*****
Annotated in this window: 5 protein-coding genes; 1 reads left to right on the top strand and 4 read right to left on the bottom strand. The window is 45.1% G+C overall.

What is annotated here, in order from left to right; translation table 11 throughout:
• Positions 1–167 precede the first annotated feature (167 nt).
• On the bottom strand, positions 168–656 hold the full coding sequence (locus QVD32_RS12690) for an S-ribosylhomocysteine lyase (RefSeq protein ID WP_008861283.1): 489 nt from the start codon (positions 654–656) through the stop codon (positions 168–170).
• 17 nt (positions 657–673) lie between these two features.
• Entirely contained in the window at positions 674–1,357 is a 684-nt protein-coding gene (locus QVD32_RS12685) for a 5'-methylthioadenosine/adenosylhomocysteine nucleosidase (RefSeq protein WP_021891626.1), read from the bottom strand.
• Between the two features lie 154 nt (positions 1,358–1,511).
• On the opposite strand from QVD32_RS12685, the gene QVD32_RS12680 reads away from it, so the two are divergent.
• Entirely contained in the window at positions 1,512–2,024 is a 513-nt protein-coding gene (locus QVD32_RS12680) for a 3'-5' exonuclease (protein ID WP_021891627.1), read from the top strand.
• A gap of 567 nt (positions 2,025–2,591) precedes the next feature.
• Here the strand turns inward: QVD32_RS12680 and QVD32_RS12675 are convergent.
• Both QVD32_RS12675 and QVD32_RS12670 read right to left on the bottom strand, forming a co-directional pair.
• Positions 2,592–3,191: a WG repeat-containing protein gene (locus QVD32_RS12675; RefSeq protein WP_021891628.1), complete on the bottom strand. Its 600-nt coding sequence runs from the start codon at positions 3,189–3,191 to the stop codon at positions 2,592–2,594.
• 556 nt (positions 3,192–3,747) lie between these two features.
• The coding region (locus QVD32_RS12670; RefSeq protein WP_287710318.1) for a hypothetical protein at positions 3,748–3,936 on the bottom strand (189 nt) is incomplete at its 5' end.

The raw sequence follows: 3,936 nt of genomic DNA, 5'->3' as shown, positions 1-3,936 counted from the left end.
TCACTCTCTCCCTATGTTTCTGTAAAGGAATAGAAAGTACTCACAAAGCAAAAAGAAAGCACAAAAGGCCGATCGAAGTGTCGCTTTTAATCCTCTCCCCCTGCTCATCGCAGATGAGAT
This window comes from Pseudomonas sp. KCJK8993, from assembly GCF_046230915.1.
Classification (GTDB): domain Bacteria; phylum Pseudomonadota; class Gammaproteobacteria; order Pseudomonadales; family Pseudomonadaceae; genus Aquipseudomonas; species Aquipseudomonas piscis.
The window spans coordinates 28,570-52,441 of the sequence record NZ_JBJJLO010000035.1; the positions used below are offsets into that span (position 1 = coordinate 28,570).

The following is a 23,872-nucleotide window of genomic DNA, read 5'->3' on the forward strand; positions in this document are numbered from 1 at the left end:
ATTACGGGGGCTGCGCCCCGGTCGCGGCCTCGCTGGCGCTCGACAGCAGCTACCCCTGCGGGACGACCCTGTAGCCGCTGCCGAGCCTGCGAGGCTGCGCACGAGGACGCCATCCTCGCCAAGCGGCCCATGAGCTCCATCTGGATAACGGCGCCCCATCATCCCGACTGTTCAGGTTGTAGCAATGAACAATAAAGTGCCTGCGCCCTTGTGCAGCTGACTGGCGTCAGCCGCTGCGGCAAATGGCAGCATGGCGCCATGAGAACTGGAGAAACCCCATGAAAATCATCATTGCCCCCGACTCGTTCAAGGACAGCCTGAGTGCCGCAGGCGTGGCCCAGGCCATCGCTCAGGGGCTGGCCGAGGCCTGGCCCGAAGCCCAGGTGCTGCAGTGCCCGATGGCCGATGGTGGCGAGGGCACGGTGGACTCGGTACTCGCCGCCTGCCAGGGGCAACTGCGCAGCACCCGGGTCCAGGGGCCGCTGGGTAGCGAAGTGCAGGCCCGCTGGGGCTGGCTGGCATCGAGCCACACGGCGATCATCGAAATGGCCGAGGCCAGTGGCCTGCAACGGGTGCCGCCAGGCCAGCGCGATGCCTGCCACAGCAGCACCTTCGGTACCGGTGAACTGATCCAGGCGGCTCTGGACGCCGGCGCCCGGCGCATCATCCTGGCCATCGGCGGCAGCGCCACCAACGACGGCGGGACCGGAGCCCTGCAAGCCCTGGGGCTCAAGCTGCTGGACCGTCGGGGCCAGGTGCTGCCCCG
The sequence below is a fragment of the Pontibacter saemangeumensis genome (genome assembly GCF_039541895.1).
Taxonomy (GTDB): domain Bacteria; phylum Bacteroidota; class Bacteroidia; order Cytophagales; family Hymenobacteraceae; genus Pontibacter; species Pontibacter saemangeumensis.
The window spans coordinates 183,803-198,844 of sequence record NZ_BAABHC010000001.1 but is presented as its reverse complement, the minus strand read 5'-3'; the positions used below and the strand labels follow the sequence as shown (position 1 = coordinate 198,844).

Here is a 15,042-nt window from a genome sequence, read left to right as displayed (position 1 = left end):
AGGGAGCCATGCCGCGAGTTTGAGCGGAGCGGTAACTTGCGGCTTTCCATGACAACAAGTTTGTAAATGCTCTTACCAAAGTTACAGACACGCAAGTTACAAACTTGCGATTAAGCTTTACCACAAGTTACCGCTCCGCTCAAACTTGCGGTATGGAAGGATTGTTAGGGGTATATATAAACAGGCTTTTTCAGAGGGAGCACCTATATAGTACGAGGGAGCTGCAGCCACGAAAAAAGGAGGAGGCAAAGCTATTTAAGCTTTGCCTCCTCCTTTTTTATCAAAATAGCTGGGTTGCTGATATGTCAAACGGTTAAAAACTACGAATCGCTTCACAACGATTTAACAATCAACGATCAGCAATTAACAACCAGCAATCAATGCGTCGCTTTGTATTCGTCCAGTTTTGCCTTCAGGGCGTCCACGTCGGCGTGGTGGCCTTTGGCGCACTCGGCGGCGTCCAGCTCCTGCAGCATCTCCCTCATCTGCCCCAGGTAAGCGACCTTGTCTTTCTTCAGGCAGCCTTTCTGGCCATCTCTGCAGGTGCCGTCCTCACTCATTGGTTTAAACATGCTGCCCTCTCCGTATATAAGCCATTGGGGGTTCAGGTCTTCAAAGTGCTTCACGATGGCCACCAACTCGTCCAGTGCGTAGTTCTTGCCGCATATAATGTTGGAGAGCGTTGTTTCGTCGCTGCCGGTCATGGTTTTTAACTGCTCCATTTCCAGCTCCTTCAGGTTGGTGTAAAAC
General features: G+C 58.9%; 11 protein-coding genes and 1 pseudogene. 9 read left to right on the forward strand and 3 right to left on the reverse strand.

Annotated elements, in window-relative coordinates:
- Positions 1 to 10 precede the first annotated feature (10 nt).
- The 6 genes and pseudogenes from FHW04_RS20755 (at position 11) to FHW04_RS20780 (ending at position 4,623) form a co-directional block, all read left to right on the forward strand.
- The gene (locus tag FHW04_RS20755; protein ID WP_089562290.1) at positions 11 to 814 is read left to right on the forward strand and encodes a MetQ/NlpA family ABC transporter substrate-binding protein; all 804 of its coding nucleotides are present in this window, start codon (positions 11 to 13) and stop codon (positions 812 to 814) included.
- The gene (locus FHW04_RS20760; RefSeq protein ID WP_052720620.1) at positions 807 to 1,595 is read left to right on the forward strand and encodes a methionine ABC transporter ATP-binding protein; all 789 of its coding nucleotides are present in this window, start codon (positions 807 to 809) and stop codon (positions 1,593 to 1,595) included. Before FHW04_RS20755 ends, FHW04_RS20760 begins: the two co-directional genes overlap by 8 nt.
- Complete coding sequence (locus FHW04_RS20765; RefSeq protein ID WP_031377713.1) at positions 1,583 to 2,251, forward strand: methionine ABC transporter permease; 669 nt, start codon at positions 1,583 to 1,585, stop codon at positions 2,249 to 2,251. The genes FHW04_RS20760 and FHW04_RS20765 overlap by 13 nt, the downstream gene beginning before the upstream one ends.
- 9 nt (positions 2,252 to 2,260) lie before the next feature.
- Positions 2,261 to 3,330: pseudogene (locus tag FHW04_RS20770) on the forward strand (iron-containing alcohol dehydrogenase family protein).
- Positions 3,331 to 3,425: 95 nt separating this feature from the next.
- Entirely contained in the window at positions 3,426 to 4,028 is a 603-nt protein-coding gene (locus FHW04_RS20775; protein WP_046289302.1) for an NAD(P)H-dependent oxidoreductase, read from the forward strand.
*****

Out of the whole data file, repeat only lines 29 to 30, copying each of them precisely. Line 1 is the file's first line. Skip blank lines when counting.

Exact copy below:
Annotated elements, in window-relative coordinates:
- Positions 1 to 10 precede the first annotated feature (10 nt).